Gulf Well Is Capped, But Still ‘Hell To Be Paid’
Tuesday, September 21, 2010
Photo by Mario Tama / Getty Images
Its first act has concluded, but the oil spill in the Gulf of Mexico will continue to cause dramatic fallout for years to come.
The blown oil well Macondo has been covered with cement and was declared "effectively dead" Sunday, but its legal, ecological and economic effects are only just starting.
"It's great news that the BP blowout has finally been killed after five months," said Richard Charter, a marine policy adviser with Defenders of Wildlife, an environmental advocacy group. "But this is the disaster that will keep on giving into the future. It could be decades."
Wednesday, Interior Secretary Ken Salazar and Energy Secretary Steven Chu will convene an expert panel to discuss responses to future potential blowouts. Last week, Salazar ordered oil and gas companies operating in the Gulf to plug nearly 3,500 nonproducing wells and dismantle about 650 production platforms no longer in use.
The administration, meanwhile, has yet to signal what legal penalties it will pursue against energy giant BP or the other companies responsible for the spill. "The Justice Department's [civil] cases will be the biggest they've ever brought under the environmental laws," says David Uhlmann, former chief of Justice's environmental crimes section, "and I think the criminal case will have the biggest penalty."
Money Not Flowing Fast
In August, BP set up a $20 billion victim compensation fund, meant to mitigate the economic fallout from the spill. Residents along the Gulf shores are already loudly complaining that the fund, administered by "compensation czar" Kenneth Feinberg, has been slow to pay out.
"The claims process has become a secondary disaster in and of itself," said Steven Picou, a sociologist at the University of South Alabama in Mobile. "We have many, many claims filed and many people are hanging on by a thread to their boats and their homes."
Individuals and companies in fishing and tourism are either awaiting checks or complain that the money they've received from the fund restores only a fraction of their losses.
But Feinberg recently noted that he only set up shop about three weeks ago. He told the Mobile (Ala.) Press-Register that he has processed claims from 18,000 people and companies and authorized payments of more than $200 million. Still, he told the newspaper in a statement Friday, the fund "has to do better in processing claims."
The efforts by BP to stave off legal claims through creation of the fund will not be entirely successful, Picou predicts.
"Unbelievably complex litigation is emerging," he says. "For the residents of the Gulf Coast, from Louisiana to the Florida Panhandle, nothing has ended."
Deep Beneath The Waves
Scientists still are trying to gain a sense of how much oil remains in the water, as well as what effects are being caused by chemical dispersants meant to break up the oil.
"We're not seeing the oil anymore in terms of a surface layer," said Ian MacDonald, an oceanographer at Florida State University. But that doesn't mean the oil is all gone.
Marine scientists are finding a "slime highway" along the ocean floor, Samantha Joye, a professor of marine sciences at the University of Georgia, told NPR's Richard Harris.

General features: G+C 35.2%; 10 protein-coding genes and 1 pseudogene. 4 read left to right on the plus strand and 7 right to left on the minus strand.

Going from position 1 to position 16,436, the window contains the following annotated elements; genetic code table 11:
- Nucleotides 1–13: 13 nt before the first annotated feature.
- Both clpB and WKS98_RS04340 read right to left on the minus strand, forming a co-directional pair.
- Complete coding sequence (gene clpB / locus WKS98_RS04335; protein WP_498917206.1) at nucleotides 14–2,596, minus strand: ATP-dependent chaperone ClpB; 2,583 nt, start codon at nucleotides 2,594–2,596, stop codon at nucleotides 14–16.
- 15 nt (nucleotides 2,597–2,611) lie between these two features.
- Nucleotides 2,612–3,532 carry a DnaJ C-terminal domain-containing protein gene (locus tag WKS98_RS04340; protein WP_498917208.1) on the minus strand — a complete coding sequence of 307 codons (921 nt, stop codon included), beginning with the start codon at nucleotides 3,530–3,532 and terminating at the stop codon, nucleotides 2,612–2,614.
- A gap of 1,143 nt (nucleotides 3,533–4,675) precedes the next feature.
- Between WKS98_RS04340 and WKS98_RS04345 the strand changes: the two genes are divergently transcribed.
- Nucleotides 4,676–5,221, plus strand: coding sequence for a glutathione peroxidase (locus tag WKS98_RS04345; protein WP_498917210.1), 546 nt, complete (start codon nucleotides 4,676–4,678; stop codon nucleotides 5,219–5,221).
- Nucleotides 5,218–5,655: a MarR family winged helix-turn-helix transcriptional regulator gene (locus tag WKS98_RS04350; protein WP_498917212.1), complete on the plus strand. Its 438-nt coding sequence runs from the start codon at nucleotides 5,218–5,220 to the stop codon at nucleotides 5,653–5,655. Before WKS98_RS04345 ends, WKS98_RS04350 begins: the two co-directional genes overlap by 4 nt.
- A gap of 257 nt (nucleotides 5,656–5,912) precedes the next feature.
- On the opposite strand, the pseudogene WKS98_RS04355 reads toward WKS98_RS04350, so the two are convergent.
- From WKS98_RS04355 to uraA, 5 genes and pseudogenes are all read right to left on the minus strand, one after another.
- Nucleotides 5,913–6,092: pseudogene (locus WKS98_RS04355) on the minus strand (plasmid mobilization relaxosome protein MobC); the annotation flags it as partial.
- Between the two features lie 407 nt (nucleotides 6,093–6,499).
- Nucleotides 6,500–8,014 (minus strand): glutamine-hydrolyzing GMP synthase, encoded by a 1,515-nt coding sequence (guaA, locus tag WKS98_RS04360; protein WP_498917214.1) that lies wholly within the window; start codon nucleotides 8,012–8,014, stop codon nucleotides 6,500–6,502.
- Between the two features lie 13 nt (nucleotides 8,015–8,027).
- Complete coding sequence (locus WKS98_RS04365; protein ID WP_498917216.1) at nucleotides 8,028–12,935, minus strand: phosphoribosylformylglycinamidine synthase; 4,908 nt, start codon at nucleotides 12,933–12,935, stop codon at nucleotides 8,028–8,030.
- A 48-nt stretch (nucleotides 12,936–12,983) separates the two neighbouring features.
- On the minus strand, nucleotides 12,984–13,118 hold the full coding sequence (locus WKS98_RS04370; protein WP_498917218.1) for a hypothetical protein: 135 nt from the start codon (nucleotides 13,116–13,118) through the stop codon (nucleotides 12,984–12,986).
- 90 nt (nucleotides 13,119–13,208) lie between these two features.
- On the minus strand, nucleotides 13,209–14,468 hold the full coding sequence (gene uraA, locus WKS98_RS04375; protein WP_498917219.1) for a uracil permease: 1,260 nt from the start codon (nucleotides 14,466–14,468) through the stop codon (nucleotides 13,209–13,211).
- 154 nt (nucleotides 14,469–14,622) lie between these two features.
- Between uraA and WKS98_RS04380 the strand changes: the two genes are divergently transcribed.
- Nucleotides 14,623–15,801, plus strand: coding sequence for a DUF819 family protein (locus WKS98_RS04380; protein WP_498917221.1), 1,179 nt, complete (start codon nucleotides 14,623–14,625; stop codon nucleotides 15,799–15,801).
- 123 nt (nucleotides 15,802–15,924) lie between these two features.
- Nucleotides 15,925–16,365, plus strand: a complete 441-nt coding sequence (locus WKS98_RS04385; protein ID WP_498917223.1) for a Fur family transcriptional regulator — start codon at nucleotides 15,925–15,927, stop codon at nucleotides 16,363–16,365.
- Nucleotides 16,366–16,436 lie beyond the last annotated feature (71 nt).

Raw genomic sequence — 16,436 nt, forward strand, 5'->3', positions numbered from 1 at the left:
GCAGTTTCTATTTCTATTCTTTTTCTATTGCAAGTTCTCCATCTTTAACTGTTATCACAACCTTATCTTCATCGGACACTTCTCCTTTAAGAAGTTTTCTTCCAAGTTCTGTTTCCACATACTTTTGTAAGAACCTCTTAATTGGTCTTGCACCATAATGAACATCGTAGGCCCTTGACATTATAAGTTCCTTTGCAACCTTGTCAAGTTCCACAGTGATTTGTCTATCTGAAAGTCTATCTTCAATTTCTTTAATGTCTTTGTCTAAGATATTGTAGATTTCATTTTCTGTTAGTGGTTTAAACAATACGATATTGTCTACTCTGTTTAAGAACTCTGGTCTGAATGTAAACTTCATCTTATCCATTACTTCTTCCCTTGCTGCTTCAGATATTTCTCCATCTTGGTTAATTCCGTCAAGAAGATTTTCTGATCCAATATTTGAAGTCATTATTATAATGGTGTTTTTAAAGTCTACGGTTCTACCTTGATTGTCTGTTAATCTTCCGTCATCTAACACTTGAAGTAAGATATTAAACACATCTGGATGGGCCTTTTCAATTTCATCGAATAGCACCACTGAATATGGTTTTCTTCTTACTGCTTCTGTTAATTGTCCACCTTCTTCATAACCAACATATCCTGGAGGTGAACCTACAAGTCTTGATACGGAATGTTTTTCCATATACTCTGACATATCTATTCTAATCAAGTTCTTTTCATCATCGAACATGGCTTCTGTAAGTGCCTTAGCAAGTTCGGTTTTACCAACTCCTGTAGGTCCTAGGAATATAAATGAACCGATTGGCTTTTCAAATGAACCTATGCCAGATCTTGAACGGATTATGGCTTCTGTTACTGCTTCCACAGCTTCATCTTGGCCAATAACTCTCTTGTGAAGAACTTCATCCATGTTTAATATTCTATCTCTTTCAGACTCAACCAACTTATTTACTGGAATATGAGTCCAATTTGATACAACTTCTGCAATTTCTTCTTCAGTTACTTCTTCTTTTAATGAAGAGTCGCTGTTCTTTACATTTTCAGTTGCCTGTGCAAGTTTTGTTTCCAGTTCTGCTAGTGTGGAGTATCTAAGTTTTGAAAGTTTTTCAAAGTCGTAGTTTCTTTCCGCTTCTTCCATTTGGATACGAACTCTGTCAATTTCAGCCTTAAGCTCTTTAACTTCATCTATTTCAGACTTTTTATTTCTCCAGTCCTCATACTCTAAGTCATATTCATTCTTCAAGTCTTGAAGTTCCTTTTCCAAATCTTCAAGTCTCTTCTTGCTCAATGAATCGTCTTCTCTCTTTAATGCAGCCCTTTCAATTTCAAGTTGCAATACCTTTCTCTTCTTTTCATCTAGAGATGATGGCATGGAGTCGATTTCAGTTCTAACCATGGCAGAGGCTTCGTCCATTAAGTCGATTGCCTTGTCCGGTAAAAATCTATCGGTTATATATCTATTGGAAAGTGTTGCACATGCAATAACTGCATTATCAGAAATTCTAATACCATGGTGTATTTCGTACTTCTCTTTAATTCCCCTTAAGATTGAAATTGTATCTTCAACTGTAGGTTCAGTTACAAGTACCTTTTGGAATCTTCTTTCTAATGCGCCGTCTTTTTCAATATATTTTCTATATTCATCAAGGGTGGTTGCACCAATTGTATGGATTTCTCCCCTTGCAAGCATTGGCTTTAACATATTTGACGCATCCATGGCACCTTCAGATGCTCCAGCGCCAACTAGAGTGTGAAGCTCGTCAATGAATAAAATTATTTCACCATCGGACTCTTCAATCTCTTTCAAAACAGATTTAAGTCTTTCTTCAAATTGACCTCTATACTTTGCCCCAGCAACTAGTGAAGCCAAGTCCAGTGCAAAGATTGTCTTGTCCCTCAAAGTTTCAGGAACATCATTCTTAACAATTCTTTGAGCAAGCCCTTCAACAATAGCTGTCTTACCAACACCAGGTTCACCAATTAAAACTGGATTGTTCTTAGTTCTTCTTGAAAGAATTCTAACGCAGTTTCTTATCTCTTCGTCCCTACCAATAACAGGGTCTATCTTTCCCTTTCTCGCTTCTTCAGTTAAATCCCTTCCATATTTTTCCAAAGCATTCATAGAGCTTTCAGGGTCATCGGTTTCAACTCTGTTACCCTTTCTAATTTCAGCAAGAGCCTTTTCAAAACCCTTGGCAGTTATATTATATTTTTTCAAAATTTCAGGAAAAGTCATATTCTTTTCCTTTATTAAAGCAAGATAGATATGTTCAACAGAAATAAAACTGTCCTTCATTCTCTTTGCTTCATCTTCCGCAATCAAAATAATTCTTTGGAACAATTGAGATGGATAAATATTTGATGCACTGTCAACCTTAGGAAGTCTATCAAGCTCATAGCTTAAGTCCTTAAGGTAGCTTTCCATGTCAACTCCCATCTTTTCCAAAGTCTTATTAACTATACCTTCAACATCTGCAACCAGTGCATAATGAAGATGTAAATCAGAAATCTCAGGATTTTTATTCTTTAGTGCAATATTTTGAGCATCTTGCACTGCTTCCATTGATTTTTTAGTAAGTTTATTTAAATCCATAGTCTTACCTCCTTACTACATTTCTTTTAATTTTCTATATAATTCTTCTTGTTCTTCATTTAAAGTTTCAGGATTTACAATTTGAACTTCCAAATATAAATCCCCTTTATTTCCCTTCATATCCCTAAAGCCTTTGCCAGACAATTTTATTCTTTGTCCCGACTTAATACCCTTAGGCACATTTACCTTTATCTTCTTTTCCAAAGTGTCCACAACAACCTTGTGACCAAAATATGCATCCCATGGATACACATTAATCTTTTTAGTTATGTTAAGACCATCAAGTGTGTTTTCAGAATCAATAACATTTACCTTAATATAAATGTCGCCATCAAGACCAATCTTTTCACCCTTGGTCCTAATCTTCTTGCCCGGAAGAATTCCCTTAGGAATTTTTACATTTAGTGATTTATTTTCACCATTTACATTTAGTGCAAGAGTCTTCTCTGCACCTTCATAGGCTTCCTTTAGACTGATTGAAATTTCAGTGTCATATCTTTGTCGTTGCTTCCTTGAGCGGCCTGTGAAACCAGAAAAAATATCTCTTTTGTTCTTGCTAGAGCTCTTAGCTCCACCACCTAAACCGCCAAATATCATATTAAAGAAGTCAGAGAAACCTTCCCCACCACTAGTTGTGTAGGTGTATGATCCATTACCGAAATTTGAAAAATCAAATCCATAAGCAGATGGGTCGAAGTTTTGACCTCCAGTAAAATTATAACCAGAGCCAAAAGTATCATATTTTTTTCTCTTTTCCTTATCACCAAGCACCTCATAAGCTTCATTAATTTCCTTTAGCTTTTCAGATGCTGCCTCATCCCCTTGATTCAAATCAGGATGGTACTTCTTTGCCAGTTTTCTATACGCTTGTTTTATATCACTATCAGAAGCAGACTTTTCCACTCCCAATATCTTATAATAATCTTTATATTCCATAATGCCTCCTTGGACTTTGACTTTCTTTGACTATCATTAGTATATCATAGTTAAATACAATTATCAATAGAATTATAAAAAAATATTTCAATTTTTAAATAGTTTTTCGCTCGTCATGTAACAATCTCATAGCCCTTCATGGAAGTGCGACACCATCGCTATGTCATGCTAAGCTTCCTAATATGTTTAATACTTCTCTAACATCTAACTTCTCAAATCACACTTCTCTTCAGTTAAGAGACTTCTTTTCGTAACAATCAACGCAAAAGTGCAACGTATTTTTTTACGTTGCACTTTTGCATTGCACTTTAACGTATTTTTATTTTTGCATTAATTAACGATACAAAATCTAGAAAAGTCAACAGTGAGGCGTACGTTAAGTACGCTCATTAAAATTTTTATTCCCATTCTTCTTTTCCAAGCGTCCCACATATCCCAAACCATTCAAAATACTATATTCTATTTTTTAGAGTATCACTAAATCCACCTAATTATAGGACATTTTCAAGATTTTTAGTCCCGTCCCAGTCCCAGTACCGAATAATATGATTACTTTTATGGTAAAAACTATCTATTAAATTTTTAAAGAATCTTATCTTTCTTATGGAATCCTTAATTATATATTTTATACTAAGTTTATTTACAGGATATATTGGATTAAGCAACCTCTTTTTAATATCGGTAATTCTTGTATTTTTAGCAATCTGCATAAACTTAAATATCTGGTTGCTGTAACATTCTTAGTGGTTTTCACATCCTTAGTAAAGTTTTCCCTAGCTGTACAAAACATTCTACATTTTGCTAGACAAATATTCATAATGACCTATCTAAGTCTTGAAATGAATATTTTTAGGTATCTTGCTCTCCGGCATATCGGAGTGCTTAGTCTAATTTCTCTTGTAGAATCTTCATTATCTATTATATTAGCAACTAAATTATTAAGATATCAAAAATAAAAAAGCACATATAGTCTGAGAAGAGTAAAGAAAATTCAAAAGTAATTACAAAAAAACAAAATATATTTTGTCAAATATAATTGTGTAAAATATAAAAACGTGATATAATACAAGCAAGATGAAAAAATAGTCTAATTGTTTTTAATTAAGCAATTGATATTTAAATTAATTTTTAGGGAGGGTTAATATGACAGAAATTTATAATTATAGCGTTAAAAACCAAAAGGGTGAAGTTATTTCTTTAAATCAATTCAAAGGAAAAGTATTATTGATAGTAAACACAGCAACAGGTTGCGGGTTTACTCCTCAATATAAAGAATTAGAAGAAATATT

"Due to the high pressure at which the oil came out, and the use of dispersants that deep in the water, it behaves very differently than oil that comes out of a tanker," said Kieran Suckling, executive director of the Center for Biological Diversity, an advocacy group based in Arizona. "We really have nothing to compare it to in terms of ecological impact."
Suckling predicts that the broken-down oil will enter the food chain at the lowest levels and work its way up. Both he and MacDonald stress that larger Gulf animals, such as bluefin tuna and sperm whales, will have to be monitored over several generations to get a sense of the damage done both to their populations and to their habitats.
"We're not necessarily going to have dead bodies onshore," MacDonald says, "but if we see a decline in the number of individuals in years to come, that's a matter of great concern."
The Center for Biological Diversity filed a lawsuit in June, seeking $19 billion in Clean Water Act penalties against BP and Transocean Ltd., the company hired by BP to drill the Macondo well. Justice Department lawyers have asked federal courts to put its potential litigation on a separate track from such private actions.
Uhlmann, the former Justice Department official who now heads the University of Michigan's environmental law and policy program, predicts that the department will announce what charges it will seek against BP — as well as what penalties it might negotiate with the company — in the coming months.
"We're still figuring what hell's to be paid about this, and what the environmental costs are," Uhlmann says.
The administration's moratorium on deep-water drilling is set to expire Nov. 30, while a presidential commission investigating the Gulf spill will report its findings in January.
Uhlmann says he's not optimistic that major policy changes are forthcoming. In July, the House passed a bill that would address federal management of the Outer Continental Shelf and legal and safety issues raised by the Gulf oil spill. The Senate has yet to act on its version of the legislation, however, and may not do so until a post-election lame duck session, if then.
That has left environmentalists disappointed that a disaster of such scope and magnitude has yet to prompt major policy changes.
"The dramatic part of this story has been over since the well-capping in July," says Charter, the Defenders of Wildlife adviser. "The other shoe to drop right now is whether we'll see action in Congress."
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